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United States v. Sgarlat

March 31, 2010


The opinion of the court was delivered by: Simandle, District Judge



Defendant John Sgarlat, under investigation for securities fraud, wire fraud, and tax evasion, supplied a written confession to agents of the FBI on September 28, 2005 and began cooperating with the government. Mr. Sgarlat, represented by highly experienced, appointed counsel Harold Shapiro, Esquire, followed up with detailed proffer sessions with the U.S. Attorney's Office, intending to plead guilty under a negotiated plea agreement. Although Sgarlat's cooperation was ended by the government in February 2006, he still desired to cooperate against others and to enter into a guilty plea that would hopefully minimize his own criminal exposure. On September 8, 2006, pursuant to a lengthy written plea agreement dated July 13, 2006, the Court convened the Rule 11 hearing and accepted Mr. Sgarlat's guilty plea to a two-count Information. Count One charged Defendant with conspiracy to commit securities fraud in violation of 18 U.S.C. § 371 with respect to unlawful issuance of stocks in a publicly traded company, eContent, Inc., as well as misusing corporate funds for personal purposes. Count Two charged Defendant with money laundering, in violation of 18 U.S.C. § 1956(a), alleging that between February 2003 and September 2005, Defendant engaged in financial transactions involving the proceeds of specified unlawful activity, namely mail fraud, for the purpose of concealing his control of that property; specifically, Count Two of the Information alleged that Defendant solicited individuals to invest approximately $230,000 in two companies, Branded Media Corp. and Fishing World Media Corp., deposited these monies into a business account he controlled in the name of Convergiton, Inc., and spent them on himself. The 52-page transcript of that hearing reveals the thoroughness of Sgarlat's knowing and voluntary decision to plead guilty, as well as the detailed factual basis of guilt Sgarlat supplied by his unequivocal answers to the dozens of questions. (Tr. 9/8/06 at 1-52.) As part of the plea agreement, the United States also agreed not to charge Mr. Sgarlat with income tax evasion or other crimes connected with the offenses in Counts One and Two.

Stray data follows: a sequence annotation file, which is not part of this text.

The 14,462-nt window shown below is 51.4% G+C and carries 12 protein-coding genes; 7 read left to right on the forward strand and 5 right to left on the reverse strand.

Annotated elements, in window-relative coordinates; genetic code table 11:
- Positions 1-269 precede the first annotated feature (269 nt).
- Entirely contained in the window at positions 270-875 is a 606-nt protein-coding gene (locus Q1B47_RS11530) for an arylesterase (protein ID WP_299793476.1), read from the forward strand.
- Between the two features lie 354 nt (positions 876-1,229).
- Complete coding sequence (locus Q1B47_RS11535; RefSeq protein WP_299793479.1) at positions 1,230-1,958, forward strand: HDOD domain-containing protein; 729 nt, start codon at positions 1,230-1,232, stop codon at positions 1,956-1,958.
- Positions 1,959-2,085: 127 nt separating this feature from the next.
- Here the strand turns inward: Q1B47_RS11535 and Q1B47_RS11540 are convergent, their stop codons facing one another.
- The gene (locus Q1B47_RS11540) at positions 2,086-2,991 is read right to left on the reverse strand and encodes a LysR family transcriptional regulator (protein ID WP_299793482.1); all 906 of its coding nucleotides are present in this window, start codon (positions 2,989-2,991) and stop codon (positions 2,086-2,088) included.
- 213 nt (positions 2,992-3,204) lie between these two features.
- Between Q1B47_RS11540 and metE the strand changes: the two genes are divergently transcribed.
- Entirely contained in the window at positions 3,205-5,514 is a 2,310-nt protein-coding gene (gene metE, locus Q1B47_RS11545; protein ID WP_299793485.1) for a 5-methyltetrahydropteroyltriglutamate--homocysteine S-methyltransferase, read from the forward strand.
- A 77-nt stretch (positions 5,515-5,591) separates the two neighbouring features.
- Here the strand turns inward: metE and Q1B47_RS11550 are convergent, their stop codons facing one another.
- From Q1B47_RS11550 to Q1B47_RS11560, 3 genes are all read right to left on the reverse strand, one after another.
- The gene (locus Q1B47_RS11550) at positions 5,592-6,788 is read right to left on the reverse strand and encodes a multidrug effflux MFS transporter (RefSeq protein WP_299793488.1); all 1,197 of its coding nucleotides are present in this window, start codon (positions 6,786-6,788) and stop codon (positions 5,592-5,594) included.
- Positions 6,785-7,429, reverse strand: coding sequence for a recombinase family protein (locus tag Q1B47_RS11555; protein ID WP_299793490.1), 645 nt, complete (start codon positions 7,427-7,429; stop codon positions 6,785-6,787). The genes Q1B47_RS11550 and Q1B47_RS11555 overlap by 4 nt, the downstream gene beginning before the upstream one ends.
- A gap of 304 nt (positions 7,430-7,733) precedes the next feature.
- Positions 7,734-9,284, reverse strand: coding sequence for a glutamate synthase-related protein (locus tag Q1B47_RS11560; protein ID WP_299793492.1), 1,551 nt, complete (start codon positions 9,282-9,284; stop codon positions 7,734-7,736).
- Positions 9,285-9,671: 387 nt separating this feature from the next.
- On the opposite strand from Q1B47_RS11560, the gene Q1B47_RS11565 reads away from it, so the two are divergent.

Over the ensuing year, as the Probation Office gathered information for the rather complex Presentence Investigation and Report, Sgarlat grew critical of Mr. Shapiro's efforts to reduce Sgarlat's sentencing exposure. Indeed Mr. Shapiro was attempting to preserve the Probation Office's recognition of Sgarlat's acceptance of responsibility, while Mr. Sgarlat was writing directly to the Probation Office, on December 26, 2006, without Mr. Shapiro's knowledge. Around the time when the draft Presentence Investigation and Report was issued on June 12, 2007, Mr. Sgarlat retained new counsel, Simon S. Kogan, Esq., of New York, who substituted into the case in place of Mr. Shapiro.

Thereafter, Mr. Kogan submitted numerous objections and documents to the Probation Department, which noted them and issued its final Presentence Investigation and Report on October 31, 2007. Sentencing was scheduled for November 20, 2007. Meanwhile, Mr. Kogan submitted the present motion to withdraw Defendant's plea of guilty on October 18, 2007, pursuant to Rule 11(d)(2)(B), Fed. R. Crim. P.